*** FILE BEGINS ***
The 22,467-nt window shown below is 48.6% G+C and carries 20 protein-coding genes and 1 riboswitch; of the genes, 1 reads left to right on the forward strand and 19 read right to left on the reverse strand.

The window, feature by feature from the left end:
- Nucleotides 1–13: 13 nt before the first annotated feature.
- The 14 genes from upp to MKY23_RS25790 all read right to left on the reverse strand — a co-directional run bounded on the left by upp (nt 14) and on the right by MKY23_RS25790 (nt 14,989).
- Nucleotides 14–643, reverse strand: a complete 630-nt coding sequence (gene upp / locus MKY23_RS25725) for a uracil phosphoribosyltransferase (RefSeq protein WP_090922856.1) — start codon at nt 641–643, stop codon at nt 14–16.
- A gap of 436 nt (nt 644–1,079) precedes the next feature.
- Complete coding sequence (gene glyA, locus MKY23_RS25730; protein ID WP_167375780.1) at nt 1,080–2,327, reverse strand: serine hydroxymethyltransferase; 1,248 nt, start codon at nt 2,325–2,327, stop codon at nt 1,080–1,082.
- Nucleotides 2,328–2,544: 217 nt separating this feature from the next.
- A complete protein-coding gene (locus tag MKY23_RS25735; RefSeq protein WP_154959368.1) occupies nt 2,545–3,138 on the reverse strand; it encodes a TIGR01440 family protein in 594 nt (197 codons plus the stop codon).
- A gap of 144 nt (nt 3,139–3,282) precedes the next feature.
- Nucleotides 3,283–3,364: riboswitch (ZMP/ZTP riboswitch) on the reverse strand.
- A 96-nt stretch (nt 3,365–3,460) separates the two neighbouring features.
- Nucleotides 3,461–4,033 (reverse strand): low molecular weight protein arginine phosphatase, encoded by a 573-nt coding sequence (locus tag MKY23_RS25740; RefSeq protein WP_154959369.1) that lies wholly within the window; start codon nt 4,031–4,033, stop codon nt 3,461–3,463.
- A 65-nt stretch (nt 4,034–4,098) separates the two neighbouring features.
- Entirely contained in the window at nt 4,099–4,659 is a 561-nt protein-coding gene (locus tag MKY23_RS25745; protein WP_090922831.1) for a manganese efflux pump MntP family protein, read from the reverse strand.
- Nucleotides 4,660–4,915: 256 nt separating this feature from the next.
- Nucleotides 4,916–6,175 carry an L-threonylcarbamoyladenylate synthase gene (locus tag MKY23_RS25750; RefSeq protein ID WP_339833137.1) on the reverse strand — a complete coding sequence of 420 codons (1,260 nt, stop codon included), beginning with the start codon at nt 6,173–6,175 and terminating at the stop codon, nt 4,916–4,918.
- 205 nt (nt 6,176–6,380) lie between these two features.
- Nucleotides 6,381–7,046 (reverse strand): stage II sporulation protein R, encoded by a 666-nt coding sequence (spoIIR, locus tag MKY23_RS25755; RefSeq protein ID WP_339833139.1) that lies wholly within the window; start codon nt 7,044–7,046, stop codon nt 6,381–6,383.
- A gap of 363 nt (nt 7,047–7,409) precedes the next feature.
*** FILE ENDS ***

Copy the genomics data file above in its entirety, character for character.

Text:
The 22,467-nt window shown below is 48.6% G+C and carries 20 protein-coding genes and 1 riboswitch; of the genes, 1 reads left to right on the forward strand and 19 read right to left on the reverse strand.

The window, feature by feature from the left end:
- Nucleotides 1–13: 13 nt before the first annotated feature.
- The 14 genes from upp to MKY23_RS25790 all read right to left on the reverse strand — a co-directional run bounded on the left by upp (nt 14) and on the right by MKY23_RS25790 (nt 14,989).
- Nucleotides 14–643, reverse strand: a complete 630-nt coding sequence (gene upp / locus MKY23_RS25725) for a uracil phosphoribosyltransferase (RefSeq protein WP_090922856.1) — start codon at nt 641–643, stop codon at nt 14–16.
- A gap of 436 nt (nt 644–1,079) precedes the next feature.
- Complete coding sequence (gene glyA, locus MKY23_RS25730; protein ID WP_167375780.1) at nt 1,080–2,327, reverse strand: serine hydroxymethyltransferase; 1,248 nt, start codon at nt 2,325–2,327, stop codon at nt 1,080–1,082.
- Nucleotides 2,328–2,544: 217 nt separating this feature from the next.
- A complete protein-coding gene (locus tag MKY23_RS25735; RefSeq protein WP_154959368.1) occupies nt 2,545–3,138 on the reverse strand; it encodes a TIGR01440 family protein in 594 nt (197 codons plus the stop codon).
- A gap of 144 nt (nt 3,139–3,282) precedes the next feature.
- Nucleotides 3,283–3,364: riboswitch (ZMP/ZTP riboswitch) on the reverse strand.
- A 96-nt stretch (nt 3,365–3,460) separates the two neighbouring features.
- Nucleotides 3,461–4,033 (reverse strand): low molecular weight protein arginine phosphatase, encoded by a 573-nt coding sequence (locus tag MKY23_RS25740; RefSeq protein WP_154959369.1) that lies wholly within the window; start codon nt 4,031–4,033, stop codon nt 3,461–3,463.
- A 65-nt stretch (nt 4,034–4,098) separates the two neighbouring features.
- Entirely contained in the window at nt 4,099–4,659 is a 561-nt protein-coding gene (locus tag MKY23_RS25745; protein WP_090922831.1) for a manganese efflux pump MntP family protein, read from the reverse strand.
- Nucleotides 4,660–4,915: 256 nt separating this feature from the next.
- Nucleotides 4,916–6,175 carry an L-threonylcarbamoyladenylate synthase gene (locus tag MKY23_RS25750; RefSeq protein ID WP_339833137.1) on the reverse strand — a complete coding sequence of 420 codons (1,260 nt, stop codon included), beginning with the start codon at nt 6,173–6,175 and terminating at the stop codon, nt 4,916–4,918.
- 205 nt (nt 6,176–6,380) lie between these two features.
- Nucleotides 6,381–7,046 (reverse strand): stage II sporulation protein R, encoded by a 666-nt coding sequence (spoIIR, locus tag MKY23_RS25755; RefSeq protein ID WP_339833139.1) that lies wholly within the window; start codon nt 7,044–7,046, stop codon nt 6,381–6,383.
- A gap of 363 nt (nt 7,047–7,409) precedes the next feature.